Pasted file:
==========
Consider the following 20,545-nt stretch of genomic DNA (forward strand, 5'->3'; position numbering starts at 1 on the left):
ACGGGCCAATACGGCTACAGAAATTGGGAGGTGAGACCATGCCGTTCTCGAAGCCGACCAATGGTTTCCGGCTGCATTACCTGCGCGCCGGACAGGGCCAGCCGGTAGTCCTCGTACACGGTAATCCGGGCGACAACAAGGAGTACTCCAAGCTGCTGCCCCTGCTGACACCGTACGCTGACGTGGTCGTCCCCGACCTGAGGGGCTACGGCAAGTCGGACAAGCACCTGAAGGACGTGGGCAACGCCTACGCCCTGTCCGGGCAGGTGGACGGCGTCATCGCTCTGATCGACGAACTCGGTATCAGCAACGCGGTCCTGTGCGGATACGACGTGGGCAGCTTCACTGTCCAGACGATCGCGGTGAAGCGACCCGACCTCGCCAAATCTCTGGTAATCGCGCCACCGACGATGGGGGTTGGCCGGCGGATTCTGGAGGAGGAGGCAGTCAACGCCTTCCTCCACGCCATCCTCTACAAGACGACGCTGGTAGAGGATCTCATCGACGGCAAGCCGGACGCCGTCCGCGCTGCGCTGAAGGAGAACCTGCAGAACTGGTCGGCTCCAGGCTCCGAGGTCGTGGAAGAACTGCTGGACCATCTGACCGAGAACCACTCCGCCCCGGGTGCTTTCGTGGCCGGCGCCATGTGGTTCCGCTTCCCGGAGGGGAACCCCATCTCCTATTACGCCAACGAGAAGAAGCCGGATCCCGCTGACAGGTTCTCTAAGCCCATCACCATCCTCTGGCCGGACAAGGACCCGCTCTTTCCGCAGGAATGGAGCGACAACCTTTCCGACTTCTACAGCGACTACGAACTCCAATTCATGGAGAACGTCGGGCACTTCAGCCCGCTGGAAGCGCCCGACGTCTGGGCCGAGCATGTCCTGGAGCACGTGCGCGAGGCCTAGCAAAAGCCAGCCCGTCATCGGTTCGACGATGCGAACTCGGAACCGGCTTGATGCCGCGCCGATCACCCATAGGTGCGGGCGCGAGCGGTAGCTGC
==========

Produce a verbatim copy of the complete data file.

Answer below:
Consider the following 20,545-nt stretch of genomic DNA (forward strand, 5'->3'; position numbering starts at 1 on the left):
ACGGGCCAATACGGCTACAGAAATTGGGAGGTGAGACCATGCCGTTCTCGAAGCCGACCAATGGTTTCCGGCTGCATTACCTGCGCGCCGGACAGGGCCAGCCGGTAGTCCTCGTACACGGTAATCCGGGCGACAACAAGGAGTACTCCAAGCTGCTGCCCCTGCTGACACCGTACGCTGACGTGGTCGTCCCCGACCTGAGGGGCTACGGCAAGTCGGACAAGCACCTGAAGGACGTGGGCAACGCCTACGCCCTGTCCGGGCAGGTGGACGGCGTCATCGCTCTGATCGACGAACTCGGTATCAGCAACGCGGTCCTGTGCGGATACGACGTGGGCAGCTTCACTGTCCAGACGATCGCGGTGAAGCGACCCGACCTCGCCAAATCTCTGGTAATCGCGCCACCGACGATGGGGGTTGGCCGGCGGATTCTGGAGGAGGAGGCAGTCAACGCCTTCCTCCACGCCATCCTCTACAAGACGACGCTGGTAGAGGATCTCATCGACGGCAAGCCGGACGCCGTCCGCGCTGCGCTGAAGGAGAACCTGCAGAACTGGTCGGCTCCAGGCTCCGAGGTCGTGGAAGAACTGCTGGACCATCTGACCGAGAACCACTCCGCCCCGGGTGCTTTCGTGGCCGGCGCCATGTGGTTCCGCTTCCCGGAGGGGAACCCCATCTCCTATTACGCCAACGAGAAGAAGCCGGATCCCGCTGACAGGTTCTCTAAGCCCATCACCATCCTCTGGCCGGACAAGGACCCGCTCTTTCCGCAGGAATGGAGCGACAACCTTTCCGACTTCTACAGCGACTACGAACTCCAATTCATGGAGAACGTCGGGCACTTCAGCCCGCTGGAAGCGCCCGACGTCTGGGCCGAGCATGTCCTGGAGCACGTGCGCGAGGCCTAGCAAAAGCCAGCCCGTCATCGGTTCGACGATGCGAACTCGGAACCGGCTTGATGCCGCGCCGATCACCCATAGGTGCGGGCGCGAGCGGTAGCTGC